Terada created a catalogue for his exhibition, which extends the artist’s elaboration of his practice as an investigation into the mechanism of exhibition architecture and artifice. Terada’s work for this show used the exhibition as medium, and employed promotional and didactic material—things that might normally be thought of as ancillary to the art itself—as raw material. In Catalogue, Terada occupied and exaggerated the mandate of a public institution by making public patronage the content and means of the artwork. In the Contemporary Art Gallery’s exhibition space as well as within its street front window vitrines, vinyl signage acknowledged the support of those who contributed to the project. The names and company logos (or both) comprised the visual component, the ‘art’ as it were, of the gallery’s display.
Another, principal component took the form of an accompanying exhibition publication. Rather than assume an explanatory or documentary role to work displayed in the gallery, the production of this catalogue became an artwork. The catalogue looked and functioned like any other publication would within the typical institutional frame of an exhibition. But by highlighting the patronage of those who collaborated with the artist in support of the show, the catalogue aimed to re-align conventions which presuppose such contextualizing and legitimating vehicles as supplementary. In so doing Terada raised questions about the relationships between artist, institution and patron.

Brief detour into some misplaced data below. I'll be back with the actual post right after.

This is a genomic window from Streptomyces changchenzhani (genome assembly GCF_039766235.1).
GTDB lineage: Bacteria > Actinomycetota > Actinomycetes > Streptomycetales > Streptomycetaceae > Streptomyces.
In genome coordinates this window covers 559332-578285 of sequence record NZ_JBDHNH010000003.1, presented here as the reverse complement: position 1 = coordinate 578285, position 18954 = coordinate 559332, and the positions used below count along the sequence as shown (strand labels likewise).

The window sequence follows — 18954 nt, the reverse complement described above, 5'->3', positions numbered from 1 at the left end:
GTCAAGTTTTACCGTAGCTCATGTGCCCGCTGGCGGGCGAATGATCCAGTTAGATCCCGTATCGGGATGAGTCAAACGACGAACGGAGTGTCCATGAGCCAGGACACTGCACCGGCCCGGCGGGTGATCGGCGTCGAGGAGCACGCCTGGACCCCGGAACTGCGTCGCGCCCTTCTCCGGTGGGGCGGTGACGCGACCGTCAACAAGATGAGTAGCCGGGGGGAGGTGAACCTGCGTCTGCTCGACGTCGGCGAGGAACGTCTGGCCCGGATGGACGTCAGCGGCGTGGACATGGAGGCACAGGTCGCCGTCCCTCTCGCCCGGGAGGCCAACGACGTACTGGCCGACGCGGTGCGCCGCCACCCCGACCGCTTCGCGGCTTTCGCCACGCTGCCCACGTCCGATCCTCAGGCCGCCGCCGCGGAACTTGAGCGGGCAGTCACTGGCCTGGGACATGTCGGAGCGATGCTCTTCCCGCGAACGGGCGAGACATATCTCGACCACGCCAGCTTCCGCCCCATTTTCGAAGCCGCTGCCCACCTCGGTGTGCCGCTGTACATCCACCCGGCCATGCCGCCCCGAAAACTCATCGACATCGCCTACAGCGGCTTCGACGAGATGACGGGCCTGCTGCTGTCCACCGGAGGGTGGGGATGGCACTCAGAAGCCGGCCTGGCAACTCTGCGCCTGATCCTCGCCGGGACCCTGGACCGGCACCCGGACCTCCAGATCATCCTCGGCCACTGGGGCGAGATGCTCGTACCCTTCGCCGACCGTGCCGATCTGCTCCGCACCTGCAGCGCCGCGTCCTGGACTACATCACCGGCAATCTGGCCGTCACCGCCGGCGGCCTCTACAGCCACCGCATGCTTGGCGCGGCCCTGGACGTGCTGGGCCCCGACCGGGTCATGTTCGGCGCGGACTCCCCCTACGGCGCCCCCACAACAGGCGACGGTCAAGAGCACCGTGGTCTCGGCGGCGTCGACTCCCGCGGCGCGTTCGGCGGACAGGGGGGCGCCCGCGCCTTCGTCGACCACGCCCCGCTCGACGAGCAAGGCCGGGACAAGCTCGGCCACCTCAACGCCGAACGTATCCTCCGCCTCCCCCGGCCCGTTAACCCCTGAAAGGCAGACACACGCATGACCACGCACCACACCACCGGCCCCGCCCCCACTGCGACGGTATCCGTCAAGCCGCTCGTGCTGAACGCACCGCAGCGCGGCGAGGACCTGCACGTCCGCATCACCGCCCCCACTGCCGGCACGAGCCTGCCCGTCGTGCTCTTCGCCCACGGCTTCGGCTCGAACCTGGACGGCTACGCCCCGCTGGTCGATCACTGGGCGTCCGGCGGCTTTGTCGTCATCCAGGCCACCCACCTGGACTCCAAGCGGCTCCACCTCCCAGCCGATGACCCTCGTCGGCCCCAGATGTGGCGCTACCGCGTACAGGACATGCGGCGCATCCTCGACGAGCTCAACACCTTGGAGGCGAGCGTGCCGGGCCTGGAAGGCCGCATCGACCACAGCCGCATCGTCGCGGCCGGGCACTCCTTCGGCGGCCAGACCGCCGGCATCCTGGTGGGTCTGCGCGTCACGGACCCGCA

This publication accompanies the exhibition Catalogue by Ron Terada, curated by Reid Shier and presented at the Contemporary Art Gallery, Vancouver, November 20, 2003 to January 3, 2004. The publication includes texts by Michael Darling, Jens Hoffmann, Reid Shier and Kelly Wood, design and drawings by Julian Gosper.MORE